I had been to a couple of music events at the Volkshaus but didn’t realise how many meeting and conference rooms were to be found up the wide, old staircase. After registration and name-tagging, all attendees congregated for coffee and a friendly chat and then we split into our respective groups. Nine of us trooped upstairs with our tutor Lindsey Grant at 9am and got started.

Lindsey Grant is a bright and engaging American published author and former program director for NaNoWriMo (National Novel Writing Month, which coincidentally is in November!). She began by showing us five very different books which all fall into the category of Memoir, including one about maps, one about being gluten-intolerant (the memorably titled Gluten is my Bitch) and Lindsey’s own book, Sleeps with Dogs: Tales of a Pet Nanny at the End of Her Leash, which became our case study for how to approach, plan and structure a piece of long-form non-fiction writing.

… memoir is different from autobiography in scope

Defining memoir was interesting for me. Lindsey explained how memoir is different from autobiography in scope: it is not a whole life but a particular time period or chunk of one’s life. It is also the intersection of the personal story with a subject or theme – for example, an interesting hobby or passion, such as how I spent my twenties learning to tango in Buenos Aires. This fictitious memoir might be about the history of dancing and the tango in particular, it might touch on the current popularity of TV shows like Strictly Come Dancing, it could also be about Argentinian culture and lifestyle, but bringing it all together is the ‘I’ and what the author thinks and feels.

One can dial up the content but what drives the memoir is the personal, by definition, and this also means that as readers we expect it to be a true story.

We did an illuminating, visual exercise called ‘Establishing the Scope of Your Story’. Lindsey provided a handout which analysed her memoir in a diagram, showing her two major themes: ‘a coming of age story’ and ‘dog walking exposé’ and each of these had five-six connected off-shoot topics, such as finding love, client demands, finances and Bay Area culture. It is important that such sub-topics relate to the overall theme, and that writing about them supports and develops the main narrative.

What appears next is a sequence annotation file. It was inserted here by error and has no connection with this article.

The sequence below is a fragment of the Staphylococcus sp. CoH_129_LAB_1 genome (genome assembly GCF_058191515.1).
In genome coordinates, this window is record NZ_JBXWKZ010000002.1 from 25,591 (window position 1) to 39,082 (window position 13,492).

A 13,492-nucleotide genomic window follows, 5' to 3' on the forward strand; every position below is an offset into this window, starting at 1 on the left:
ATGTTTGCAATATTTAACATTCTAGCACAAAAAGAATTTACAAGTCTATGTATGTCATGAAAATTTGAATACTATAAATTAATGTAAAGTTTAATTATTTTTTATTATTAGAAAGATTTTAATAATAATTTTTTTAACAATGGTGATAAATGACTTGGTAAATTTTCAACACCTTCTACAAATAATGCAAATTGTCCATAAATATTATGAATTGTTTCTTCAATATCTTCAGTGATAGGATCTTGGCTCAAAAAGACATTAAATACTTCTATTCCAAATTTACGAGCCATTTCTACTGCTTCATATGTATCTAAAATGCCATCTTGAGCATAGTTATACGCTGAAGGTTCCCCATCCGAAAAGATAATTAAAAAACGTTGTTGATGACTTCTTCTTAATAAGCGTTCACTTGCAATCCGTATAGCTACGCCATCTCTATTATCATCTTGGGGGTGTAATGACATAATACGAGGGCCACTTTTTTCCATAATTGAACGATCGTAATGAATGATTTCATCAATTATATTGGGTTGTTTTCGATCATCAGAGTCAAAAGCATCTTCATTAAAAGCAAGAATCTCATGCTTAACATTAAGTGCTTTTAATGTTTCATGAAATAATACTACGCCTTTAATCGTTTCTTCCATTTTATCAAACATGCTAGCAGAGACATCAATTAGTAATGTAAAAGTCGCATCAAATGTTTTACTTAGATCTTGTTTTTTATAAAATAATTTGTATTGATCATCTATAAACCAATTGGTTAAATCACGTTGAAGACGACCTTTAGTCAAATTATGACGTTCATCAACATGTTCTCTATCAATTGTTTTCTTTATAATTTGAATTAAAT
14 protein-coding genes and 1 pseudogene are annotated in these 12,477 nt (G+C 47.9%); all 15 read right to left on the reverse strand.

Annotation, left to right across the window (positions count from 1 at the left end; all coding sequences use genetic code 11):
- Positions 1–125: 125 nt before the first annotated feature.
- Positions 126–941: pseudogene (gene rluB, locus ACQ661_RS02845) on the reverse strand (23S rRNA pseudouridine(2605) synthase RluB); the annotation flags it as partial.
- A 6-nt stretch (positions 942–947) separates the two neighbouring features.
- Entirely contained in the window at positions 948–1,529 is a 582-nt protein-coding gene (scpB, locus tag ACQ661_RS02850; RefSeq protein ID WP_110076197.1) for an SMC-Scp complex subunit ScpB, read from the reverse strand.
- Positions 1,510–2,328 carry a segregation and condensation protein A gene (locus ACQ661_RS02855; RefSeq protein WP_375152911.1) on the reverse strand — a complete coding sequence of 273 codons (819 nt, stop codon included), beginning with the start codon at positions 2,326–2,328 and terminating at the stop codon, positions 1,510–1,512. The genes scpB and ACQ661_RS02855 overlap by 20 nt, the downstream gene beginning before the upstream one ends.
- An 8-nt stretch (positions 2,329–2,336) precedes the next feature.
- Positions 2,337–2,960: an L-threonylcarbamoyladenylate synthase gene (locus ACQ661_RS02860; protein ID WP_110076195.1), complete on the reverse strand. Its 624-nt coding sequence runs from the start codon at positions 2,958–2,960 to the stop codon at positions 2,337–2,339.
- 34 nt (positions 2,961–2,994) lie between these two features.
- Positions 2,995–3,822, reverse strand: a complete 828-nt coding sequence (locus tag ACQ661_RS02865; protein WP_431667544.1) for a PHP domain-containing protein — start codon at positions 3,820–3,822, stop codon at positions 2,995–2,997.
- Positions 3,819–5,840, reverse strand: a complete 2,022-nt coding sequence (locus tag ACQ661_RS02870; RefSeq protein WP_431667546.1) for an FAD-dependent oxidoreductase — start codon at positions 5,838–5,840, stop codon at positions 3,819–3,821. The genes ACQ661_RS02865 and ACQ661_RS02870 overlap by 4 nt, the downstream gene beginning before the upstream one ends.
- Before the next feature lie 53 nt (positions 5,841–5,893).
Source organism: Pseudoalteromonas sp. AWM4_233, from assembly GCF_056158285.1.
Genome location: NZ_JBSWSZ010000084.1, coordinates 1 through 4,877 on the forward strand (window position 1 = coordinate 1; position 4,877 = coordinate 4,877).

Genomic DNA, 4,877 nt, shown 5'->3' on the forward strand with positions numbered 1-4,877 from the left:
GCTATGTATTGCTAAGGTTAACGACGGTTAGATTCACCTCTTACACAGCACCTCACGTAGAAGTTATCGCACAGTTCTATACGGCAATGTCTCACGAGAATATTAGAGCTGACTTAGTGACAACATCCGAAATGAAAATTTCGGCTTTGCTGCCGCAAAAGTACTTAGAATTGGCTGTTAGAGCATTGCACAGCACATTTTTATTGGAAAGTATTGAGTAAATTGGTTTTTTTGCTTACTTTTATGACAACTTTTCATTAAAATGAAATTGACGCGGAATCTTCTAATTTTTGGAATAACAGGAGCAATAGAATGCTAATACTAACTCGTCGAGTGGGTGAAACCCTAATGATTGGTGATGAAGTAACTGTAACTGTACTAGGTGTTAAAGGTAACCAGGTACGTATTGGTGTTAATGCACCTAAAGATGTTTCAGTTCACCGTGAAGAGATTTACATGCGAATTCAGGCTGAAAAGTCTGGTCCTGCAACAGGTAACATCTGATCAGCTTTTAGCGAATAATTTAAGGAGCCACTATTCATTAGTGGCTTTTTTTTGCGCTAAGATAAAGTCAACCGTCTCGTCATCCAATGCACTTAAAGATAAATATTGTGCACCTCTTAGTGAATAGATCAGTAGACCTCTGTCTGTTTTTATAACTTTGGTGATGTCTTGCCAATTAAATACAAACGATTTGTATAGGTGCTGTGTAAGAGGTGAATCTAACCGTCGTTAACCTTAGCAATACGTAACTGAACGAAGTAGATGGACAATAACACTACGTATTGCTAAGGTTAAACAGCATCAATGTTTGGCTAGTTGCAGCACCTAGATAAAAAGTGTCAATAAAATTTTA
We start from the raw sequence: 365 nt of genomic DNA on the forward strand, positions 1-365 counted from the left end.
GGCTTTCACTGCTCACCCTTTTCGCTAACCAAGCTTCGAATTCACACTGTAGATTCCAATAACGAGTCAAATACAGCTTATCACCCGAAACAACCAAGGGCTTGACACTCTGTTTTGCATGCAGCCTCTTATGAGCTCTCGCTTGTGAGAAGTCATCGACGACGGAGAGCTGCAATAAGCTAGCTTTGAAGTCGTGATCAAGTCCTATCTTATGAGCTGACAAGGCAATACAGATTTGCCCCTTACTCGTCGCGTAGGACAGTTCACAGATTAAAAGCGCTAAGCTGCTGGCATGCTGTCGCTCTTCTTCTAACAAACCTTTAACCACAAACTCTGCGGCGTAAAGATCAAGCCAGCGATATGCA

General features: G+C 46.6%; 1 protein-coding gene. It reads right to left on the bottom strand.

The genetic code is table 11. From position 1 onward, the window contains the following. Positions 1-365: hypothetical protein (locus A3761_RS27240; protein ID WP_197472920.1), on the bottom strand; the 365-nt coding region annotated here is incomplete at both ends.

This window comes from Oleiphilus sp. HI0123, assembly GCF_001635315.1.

Have you thought about how suspense is created in a book? Or why you become engaged and care about the characters? These are things an author controls and creates quite intentionally. Lindsey calls it the ‘Angle of Revelation’, or the ‘how and when of the what’ which includes deciding what your reader knows, and when, and whether to structure your work chronologically or in a different sequence. What is the ‘inciting incident’ going to be in your book? What will change through the narrative and where will you begin? At the beginning, at the end or somewhere in the middle? Using small Post-it notes we listed events and then looked at how we could move them around to change the telling of the story.

Throughout the day we had plenty of time and opportunity to ask questions and make comments. With different levels of writing experience amongst the participants, we also talked about approaching publishers or agents, and the pros and cons of self-publishing. I thoroughly enjoyed this workshop: for me it was a whole new way to look at a narrative, examining important elements like character and theme, and breaking down structure and plot. Lindsey showed us how much useful planning can and should take place before one magical imaginative word is written.


WriteCon has been organizing writing courses, writers’ brunches, and panel discussions on writing and publishing—traditional and independent—since 2011. Great places to network, the events are attended by regular and new faces, beginning and experienced writers. Check out Making Tracks for other writers’ events and information about WriteCon 17, which will take place next October.

Author: J.J. Marsh

Writer of The Beatrice Stubbs series, founder member of Triskele Books, columnist for Words with JAM magazine, co-curator of The Woolf magazine, Bookmuse reviewer, blogger and Tweeter. @JJMarsh1